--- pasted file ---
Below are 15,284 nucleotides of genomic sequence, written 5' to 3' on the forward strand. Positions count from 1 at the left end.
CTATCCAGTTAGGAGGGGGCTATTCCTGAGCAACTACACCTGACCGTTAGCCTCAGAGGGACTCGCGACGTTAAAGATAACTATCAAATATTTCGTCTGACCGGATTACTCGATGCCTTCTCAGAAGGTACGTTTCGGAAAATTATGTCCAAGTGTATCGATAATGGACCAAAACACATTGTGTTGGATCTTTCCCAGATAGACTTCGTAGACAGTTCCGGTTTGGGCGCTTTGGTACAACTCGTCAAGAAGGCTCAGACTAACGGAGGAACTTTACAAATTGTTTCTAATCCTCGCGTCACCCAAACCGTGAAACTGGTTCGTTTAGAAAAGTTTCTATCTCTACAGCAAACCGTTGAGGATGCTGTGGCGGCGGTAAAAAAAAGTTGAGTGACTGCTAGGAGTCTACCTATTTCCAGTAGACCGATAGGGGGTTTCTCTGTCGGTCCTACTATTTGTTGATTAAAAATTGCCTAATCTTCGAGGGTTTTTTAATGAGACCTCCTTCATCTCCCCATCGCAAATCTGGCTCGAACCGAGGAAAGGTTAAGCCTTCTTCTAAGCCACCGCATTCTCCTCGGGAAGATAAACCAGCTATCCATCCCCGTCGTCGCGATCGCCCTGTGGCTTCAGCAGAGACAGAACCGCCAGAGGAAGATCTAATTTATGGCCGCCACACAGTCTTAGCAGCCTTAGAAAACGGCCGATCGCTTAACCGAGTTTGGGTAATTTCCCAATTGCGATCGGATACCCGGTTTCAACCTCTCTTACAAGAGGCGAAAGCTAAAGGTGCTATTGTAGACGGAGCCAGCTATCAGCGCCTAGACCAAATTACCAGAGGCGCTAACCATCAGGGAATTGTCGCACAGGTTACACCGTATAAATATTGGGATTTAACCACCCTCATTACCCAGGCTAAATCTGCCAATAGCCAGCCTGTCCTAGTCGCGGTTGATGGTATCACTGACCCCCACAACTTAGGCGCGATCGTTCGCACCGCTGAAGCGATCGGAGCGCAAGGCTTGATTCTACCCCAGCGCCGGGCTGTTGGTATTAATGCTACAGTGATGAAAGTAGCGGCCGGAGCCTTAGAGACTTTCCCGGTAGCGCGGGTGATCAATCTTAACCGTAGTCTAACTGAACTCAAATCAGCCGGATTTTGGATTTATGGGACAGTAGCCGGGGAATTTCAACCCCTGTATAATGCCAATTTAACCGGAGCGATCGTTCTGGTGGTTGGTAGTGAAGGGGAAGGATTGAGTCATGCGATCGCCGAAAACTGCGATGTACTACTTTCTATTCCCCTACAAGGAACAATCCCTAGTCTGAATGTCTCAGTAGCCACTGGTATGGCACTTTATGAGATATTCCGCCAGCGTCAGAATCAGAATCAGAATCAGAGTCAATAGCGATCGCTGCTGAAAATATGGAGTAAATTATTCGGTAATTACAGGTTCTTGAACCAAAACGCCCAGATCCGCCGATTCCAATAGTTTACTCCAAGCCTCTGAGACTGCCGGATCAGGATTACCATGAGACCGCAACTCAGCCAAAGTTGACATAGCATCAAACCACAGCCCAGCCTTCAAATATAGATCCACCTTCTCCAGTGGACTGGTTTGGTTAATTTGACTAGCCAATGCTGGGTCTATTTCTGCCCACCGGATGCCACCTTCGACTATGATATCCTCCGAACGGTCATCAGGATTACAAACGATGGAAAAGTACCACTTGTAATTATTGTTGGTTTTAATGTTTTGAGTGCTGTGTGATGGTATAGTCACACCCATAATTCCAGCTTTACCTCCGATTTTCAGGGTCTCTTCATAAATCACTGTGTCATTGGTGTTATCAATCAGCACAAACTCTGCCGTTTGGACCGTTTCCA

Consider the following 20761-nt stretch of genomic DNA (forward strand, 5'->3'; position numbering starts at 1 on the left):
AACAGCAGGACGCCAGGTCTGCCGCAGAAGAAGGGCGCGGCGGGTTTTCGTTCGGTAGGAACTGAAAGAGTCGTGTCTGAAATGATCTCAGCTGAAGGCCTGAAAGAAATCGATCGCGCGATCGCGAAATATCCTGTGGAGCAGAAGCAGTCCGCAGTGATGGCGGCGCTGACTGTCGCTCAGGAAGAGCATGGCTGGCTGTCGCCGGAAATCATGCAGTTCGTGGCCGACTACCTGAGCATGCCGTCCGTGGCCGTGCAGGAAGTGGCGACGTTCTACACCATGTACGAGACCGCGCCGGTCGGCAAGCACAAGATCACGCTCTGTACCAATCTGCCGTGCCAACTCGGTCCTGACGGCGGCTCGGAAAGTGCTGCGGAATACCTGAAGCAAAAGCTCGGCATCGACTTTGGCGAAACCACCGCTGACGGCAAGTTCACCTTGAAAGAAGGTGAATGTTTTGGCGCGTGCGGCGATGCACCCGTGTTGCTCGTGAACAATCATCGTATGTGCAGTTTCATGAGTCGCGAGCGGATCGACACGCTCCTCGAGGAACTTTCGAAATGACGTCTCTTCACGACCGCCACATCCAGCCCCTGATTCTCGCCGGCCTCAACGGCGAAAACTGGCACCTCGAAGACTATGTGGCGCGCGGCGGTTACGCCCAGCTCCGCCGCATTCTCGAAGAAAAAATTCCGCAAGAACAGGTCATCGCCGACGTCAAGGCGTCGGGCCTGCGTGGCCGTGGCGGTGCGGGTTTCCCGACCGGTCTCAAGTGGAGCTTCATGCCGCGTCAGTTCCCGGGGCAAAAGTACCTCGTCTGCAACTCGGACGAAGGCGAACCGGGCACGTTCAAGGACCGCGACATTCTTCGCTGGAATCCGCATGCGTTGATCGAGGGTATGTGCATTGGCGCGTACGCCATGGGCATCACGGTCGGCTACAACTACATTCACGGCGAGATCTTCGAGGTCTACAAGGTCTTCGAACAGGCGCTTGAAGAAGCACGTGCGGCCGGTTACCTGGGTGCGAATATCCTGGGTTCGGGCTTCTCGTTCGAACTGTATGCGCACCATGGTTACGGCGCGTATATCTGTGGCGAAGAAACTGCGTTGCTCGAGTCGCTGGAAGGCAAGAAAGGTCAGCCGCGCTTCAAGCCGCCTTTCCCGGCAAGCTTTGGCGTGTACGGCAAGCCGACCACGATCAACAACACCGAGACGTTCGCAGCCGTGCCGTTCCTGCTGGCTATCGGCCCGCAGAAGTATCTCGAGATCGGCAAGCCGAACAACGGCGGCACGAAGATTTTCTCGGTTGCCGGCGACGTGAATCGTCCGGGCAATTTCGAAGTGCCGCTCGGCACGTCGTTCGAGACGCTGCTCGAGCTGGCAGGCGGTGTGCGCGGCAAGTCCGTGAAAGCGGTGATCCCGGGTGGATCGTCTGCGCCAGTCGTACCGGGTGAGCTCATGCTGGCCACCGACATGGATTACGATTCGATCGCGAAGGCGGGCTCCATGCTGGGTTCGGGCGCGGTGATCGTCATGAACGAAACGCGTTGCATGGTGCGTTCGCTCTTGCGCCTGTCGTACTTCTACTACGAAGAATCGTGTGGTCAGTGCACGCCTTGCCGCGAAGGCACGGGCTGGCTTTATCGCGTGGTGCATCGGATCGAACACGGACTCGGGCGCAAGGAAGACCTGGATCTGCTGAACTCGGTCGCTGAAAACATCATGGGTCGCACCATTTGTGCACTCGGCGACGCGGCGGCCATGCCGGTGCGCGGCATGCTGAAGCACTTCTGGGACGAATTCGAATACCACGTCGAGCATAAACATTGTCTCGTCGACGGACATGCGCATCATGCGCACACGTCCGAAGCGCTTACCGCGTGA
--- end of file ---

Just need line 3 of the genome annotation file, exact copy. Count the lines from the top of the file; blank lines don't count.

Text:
Consider the following 20761-nt stretch of genomic DNA (forward strand, 5'->3'; position numbering starts at 1 on the left):